Samplers have been around for centuries, with the oldest surviving ones dating back to the 15th and 16th centuries. There were no printed patterns back then, so when a needleworker found a design she liked, she would stitch it onto a piece of cloth—her sampler—so she would have a record of it. The sample stitches might be sewn on individual pieces of fabric or all of them on one large piece, and the seamstress would usually keep her sampler, adding to it for the rest of her life.
English samplers of the 16th century were stitched on a band of 6" by 9" fabric. Since fabric was quite expensive, these samplers, known as band samplers, would be completely covered with stitches. They were highly valued, and often passed down through the generations. These samplers, stitched using a variety of needlework styles and threads, were often quite elaborate, incorporating subtly shaded colors, silk and metallic embroidery threads, and using a variety of stitches. The samplers also integrated small designs of flowers, animals, and geometric shapes stitched using as many as 20 different colors of thread.
In the early 1700s, a border was often added to a sampler, and by mid-century, letters began appearing, as well as religious and moral quotes, such as “to be good is to be happy.” As a whole, samplers became more organized and decorative.
By the time the 18th century rolled around, samplers were stitched more to demonstrate knowledge than to preserve skill. Sewing samplers was thought to be a sign of virtue, industry, and achievement, and girls were taught the craft from a young age. Samplers might include family records, Bible verses, and pictures of the seamstress’s home or church.
The 19th century brought us samplers rich with symbolism and included trees of life, birds, flowers, and religious symbols. Red was the predominant color used by needleworkers, with complements of blue, brown, and green. Trees of life were usually stitched in red and were a prominent feature. They symbolized the link between earth and sky and represented life and hope. Other favorite elements of early samplers included flowers in pots, baskets, birds, hearts, crowns, and crosses. In the late 19th century, samplers became more structured. They were designed within framed borders and more attention was paid to symmetry. Borders also became fancier with elaborate floral designs. Alphabets grew more complex with fancy monograms, sometimes intertwined with flowers. Stitches used for samplers were mainly cross stitch, with backstitch and eyelet stitches sometimes used.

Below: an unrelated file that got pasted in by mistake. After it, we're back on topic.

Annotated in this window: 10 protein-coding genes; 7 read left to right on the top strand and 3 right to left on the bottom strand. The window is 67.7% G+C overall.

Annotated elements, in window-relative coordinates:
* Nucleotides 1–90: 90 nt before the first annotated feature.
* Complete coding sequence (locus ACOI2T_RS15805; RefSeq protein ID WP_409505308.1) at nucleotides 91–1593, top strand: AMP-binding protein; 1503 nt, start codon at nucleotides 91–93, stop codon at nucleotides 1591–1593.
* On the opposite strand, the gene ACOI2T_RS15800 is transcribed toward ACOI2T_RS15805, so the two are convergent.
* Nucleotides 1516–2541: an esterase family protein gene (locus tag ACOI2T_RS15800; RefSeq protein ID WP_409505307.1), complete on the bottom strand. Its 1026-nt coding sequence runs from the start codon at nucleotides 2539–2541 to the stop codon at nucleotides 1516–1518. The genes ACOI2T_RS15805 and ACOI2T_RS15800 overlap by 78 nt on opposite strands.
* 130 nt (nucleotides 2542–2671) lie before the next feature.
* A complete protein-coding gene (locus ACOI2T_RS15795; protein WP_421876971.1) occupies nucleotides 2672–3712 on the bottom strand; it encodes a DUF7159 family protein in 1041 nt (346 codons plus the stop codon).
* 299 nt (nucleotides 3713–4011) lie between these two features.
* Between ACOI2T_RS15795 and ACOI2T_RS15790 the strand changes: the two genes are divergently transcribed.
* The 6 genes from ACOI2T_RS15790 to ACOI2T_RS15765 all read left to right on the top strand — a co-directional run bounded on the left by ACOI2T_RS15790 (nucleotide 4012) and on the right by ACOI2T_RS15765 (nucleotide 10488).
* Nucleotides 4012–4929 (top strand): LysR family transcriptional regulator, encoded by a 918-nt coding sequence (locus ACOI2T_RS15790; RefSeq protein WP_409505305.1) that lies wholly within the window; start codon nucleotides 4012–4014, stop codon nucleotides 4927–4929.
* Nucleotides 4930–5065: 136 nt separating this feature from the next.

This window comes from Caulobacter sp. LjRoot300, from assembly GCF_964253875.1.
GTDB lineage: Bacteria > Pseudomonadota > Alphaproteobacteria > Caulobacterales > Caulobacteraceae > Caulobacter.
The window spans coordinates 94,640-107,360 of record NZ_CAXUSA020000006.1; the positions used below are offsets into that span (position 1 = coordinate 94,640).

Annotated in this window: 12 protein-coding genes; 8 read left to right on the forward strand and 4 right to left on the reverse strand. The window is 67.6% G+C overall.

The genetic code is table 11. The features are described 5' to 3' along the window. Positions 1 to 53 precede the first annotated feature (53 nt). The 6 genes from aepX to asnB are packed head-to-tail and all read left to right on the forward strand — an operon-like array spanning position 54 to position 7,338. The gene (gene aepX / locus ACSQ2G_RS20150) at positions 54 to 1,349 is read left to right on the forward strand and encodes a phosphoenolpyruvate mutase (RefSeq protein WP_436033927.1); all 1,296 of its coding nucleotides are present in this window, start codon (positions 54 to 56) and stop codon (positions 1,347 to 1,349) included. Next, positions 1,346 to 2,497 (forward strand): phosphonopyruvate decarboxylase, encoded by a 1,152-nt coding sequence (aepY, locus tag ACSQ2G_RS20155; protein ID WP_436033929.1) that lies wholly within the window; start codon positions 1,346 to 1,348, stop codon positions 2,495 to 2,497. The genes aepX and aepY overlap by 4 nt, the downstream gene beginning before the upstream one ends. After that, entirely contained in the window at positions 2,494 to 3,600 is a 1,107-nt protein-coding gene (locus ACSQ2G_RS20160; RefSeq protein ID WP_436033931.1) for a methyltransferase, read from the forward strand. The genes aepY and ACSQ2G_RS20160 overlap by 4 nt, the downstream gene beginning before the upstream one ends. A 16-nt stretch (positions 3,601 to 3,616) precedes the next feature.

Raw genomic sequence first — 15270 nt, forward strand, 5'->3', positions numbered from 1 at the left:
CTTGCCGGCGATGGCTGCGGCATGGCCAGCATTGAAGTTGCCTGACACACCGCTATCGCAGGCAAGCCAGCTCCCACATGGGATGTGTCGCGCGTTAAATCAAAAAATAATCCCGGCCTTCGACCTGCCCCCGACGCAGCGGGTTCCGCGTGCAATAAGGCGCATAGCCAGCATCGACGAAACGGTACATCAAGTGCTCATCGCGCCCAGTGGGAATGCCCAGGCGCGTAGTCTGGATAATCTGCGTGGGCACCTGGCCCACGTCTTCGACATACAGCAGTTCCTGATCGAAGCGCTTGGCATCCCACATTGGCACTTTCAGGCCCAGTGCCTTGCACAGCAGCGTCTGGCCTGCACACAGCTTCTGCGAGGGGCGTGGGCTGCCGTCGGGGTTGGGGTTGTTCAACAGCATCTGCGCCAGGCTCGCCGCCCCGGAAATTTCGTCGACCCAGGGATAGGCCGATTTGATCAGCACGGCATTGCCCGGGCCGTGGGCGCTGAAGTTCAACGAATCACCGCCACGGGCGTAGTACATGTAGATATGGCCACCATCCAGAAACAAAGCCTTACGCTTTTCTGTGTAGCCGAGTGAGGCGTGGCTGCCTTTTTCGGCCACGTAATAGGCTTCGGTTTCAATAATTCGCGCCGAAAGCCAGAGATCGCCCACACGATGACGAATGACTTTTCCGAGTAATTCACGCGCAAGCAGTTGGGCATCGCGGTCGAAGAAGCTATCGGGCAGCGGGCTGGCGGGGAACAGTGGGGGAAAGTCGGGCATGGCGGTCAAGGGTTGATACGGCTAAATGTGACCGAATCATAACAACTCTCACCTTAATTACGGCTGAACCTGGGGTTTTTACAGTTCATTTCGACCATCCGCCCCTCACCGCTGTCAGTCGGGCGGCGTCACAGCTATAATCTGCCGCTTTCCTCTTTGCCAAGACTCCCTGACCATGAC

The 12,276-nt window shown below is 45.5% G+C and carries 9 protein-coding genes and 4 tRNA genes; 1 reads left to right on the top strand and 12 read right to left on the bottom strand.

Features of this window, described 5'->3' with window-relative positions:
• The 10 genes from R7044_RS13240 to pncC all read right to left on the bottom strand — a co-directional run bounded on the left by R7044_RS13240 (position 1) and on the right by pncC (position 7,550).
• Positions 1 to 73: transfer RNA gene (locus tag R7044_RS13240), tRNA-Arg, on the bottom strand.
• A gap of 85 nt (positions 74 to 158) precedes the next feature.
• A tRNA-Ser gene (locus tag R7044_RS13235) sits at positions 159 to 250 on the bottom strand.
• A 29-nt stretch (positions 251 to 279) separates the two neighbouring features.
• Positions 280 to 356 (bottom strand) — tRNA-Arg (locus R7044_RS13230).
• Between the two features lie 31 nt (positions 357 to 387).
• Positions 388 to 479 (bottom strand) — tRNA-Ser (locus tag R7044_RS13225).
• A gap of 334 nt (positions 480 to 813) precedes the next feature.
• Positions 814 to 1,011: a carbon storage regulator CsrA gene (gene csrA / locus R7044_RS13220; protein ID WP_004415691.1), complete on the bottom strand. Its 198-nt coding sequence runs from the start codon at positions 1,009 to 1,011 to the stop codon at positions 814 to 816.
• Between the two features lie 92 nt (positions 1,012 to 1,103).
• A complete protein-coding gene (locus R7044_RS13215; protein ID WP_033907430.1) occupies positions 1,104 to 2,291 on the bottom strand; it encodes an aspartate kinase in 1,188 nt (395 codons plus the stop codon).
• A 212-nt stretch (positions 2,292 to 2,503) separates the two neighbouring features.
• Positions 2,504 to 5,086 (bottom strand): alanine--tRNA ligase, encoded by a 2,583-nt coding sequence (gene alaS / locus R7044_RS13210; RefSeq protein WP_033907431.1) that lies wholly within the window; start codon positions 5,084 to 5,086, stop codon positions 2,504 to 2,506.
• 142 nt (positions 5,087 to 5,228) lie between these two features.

I snapped a picture of this lovely sampler at an antique show.
I have several quilts that my grandmothers made, which I love, but I dearly wish I had a sampler from one of my ancestors had created. How about you? Do you own a sampler one of your relatives made?
Stained Glass Mandalas contains over 50 unique designs. It also features fascinating vignettes about the history of stained-glass and interesting facts about tools, techniques, and the glass used in creating colorful projects. These optically engaging patterns stimulate the brain and induce creativity.
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Vickie McDonough is the CBA, EPCA & Amazon best-selling author of 50 books and novellas. Vickie grew up wanting to marry a rancher, but instead, she married a computer geek who is scared of horses. She now lives out her dreams penning romance stories about ranchers, cowboys, lawmen, and others living in the Old West. Vickie’s books have won numerous awards including the Booksellers Best and the Inspirational Readers’ Choice awards. When she’s not writing, Vickie enjoys reading, doing stained-glass projects, gardening, watching movies, and traveling. To learn more about Vickie’s books or to sign up for her newsletter, visit her website: www.vickiemcdonough.com